1a. Objectives (from AD-416):
Evaluate productivity of Switchgrass, Energy sorghum, Canola, Camelina, and Jatropha irrigated with saline water under El Paso, TX, semi-arid field conditions. A secondary objective is to gather crop parameters for ALMANAC model calibration/validation.
1b. Approach (from AD-416):
Conduct field trials on Switchgrass, Energy sorghum, Canola, Camelina, and Jatropha at the El Paso Texas AgriLife Research and Extension Center, using saline water for irrigation. Gather crop parameters for the ALMANAC model calibration/validation for simulating biomass productivity with saline irrigation water under semi-arid conditions.
3. Progress Report:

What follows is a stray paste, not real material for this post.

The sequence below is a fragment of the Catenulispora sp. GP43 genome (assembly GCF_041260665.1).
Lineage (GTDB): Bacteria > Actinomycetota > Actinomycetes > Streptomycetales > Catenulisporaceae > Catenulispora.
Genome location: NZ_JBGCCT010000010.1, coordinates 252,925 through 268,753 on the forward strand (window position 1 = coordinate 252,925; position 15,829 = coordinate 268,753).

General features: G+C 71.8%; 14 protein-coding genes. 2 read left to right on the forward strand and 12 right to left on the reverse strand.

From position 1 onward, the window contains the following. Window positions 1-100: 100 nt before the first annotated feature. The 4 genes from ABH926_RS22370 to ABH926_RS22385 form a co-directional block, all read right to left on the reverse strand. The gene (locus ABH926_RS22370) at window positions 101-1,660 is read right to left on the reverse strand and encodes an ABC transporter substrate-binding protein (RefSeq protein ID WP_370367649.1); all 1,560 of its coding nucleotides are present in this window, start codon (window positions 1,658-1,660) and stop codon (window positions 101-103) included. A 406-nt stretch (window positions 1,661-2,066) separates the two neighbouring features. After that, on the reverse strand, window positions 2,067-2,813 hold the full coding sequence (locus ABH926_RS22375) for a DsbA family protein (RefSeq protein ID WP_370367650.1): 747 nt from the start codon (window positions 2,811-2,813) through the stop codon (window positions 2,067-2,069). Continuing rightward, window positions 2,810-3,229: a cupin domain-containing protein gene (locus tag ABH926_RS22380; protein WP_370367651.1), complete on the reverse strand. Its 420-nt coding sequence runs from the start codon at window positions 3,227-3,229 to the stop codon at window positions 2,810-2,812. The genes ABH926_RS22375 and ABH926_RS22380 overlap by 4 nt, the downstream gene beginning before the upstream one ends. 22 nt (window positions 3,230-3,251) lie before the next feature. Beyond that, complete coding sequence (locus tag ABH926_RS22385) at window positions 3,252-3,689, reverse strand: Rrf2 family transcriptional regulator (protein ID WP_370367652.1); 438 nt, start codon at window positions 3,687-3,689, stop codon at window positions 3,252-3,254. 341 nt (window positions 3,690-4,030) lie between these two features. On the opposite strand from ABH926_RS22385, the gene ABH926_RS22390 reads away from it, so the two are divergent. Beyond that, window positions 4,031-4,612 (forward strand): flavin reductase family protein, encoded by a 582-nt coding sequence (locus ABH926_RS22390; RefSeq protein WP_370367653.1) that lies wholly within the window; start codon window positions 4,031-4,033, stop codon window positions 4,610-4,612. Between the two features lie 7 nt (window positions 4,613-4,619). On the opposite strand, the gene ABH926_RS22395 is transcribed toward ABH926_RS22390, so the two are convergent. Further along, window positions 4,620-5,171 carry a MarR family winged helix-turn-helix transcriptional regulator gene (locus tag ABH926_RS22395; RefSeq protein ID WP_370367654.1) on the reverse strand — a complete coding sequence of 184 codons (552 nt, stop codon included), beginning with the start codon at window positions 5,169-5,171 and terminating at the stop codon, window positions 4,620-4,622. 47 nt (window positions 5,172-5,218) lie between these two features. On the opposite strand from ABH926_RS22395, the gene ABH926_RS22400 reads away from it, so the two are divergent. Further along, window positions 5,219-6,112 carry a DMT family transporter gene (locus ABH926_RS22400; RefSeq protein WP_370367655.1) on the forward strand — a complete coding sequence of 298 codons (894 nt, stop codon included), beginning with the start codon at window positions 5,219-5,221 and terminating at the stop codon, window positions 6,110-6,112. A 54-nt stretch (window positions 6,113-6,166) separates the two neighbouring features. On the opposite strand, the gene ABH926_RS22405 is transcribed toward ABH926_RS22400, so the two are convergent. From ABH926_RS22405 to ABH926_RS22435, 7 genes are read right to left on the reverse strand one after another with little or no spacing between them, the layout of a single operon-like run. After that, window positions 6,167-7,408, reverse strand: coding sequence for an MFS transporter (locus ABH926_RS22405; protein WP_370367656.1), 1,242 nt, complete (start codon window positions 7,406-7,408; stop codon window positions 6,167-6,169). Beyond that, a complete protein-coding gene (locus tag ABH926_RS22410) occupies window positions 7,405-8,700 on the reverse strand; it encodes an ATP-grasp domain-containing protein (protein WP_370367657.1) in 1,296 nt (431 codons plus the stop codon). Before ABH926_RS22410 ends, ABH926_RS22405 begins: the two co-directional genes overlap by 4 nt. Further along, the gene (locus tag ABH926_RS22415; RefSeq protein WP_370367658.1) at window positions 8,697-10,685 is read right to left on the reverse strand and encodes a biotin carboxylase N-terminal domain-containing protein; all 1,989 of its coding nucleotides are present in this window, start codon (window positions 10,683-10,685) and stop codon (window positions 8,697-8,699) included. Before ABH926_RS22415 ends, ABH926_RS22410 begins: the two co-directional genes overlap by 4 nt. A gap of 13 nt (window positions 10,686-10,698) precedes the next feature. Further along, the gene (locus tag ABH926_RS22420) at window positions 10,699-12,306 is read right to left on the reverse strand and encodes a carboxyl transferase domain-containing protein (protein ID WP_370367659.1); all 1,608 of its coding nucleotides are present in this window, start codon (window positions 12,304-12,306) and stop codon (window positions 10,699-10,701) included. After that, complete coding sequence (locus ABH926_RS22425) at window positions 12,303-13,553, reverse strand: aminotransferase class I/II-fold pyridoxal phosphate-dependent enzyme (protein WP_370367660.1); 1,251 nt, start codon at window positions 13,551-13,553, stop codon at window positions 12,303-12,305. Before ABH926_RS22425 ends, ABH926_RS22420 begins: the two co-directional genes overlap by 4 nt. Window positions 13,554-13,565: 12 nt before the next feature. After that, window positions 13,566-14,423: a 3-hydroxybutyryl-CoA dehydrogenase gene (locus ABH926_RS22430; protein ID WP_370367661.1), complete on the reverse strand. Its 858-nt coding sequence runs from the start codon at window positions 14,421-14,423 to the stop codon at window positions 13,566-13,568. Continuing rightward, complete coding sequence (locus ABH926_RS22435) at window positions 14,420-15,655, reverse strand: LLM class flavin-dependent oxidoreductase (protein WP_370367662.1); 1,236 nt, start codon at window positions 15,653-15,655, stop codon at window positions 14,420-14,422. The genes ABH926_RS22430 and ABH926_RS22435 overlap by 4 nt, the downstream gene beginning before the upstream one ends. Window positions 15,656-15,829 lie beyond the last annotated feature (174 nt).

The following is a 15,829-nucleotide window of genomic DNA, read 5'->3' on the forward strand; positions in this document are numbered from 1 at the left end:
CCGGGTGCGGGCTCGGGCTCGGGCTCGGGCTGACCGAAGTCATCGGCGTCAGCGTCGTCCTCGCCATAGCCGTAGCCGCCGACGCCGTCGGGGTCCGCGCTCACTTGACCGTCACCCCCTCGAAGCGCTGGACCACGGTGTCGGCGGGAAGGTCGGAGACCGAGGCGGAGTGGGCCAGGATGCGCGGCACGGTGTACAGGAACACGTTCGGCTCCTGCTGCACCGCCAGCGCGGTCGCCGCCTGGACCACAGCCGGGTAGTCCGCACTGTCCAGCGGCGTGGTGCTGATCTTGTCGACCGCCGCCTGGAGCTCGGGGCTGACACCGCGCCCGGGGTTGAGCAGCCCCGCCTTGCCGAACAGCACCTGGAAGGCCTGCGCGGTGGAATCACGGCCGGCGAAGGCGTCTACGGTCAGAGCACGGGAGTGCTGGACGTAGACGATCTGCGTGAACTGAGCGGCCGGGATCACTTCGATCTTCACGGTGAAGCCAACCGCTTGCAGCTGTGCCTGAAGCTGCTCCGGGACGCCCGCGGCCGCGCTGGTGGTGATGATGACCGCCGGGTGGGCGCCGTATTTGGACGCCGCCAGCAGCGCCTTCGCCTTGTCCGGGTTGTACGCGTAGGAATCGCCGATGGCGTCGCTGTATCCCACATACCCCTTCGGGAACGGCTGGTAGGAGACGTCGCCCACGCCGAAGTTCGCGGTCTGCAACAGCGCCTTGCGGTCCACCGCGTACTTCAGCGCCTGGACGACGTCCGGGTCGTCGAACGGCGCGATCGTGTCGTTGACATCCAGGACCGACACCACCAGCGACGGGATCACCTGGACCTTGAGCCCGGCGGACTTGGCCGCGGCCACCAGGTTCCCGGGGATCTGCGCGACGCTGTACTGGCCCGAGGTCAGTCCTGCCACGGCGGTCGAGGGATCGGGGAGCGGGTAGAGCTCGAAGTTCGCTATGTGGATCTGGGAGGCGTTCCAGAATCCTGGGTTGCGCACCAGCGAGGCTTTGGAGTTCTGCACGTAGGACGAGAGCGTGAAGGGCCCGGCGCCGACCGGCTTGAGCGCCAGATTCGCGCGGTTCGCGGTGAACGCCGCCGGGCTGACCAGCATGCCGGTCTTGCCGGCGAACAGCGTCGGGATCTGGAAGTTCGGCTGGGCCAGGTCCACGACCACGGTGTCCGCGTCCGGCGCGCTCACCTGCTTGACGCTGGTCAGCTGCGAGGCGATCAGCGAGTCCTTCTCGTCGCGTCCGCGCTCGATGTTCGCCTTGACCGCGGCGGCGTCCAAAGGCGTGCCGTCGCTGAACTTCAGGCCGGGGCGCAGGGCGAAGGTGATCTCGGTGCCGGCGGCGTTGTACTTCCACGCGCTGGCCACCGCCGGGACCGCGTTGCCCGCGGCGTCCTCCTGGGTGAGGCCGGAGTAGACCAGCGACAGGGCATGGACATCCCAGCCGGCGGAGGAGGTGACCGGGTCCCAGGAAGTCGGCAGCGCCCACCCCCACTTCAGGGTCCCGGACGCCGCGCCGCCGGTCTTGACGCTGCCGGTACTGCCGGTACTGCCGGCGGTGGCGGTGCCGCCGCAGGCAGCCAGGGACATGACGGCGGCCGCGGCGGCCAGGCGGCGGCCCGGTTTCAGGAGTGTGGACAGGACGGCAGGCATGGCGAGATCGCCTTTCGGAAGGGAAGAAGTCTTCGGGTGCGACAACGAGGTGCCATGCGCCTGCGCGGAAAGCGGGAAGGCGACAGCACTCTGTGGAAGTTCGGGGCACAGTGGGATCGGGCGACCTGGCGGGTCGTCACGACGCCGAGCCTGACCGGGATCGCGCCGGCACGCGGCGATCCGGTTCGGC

At the El Paso Texas AgriLife Research and Extension Center, a field experiment was initiated to evaluate performance of select cultivars of five bioenergy crops, 1) Switchgrass (Alamo and Grenville), 2) Energy sorghum (Blade and Evergreen), 3) Canola (DKL-30-42), 4) Camelina (Arizona and Florida), and 5) Jatropha under freshwater irrigation and extremely arid conditions on salt-affected soils. Plots were seeded in late April with respective bioenergy crop cultivars. In this first year of the experiment, energy sorghum cultivars performed well under elevated salinity and arid conditions of the study site and can be the potential bioenergy feedstock crops for saline regions. Alamo switchgrass performed better than Grenville cultivar during the first year of establishment on saline soil of the study site and also has the potential to be a cellulosic bioenergy crop for saline lands. Both the camelina cultivars did not perform well, probably due to high temperature and elevated salinity. Canola's oil seed yields obtained under elevated salinity were comparable to that obtained on good quality soils under freshwater irrigation. Jatropha tolerated salinity well and required about half of the water required for other bioenergy crops evaluated in this study. However, it did not tolerate the frost/cold temperature in the winter months, and hence was not suited for the study site.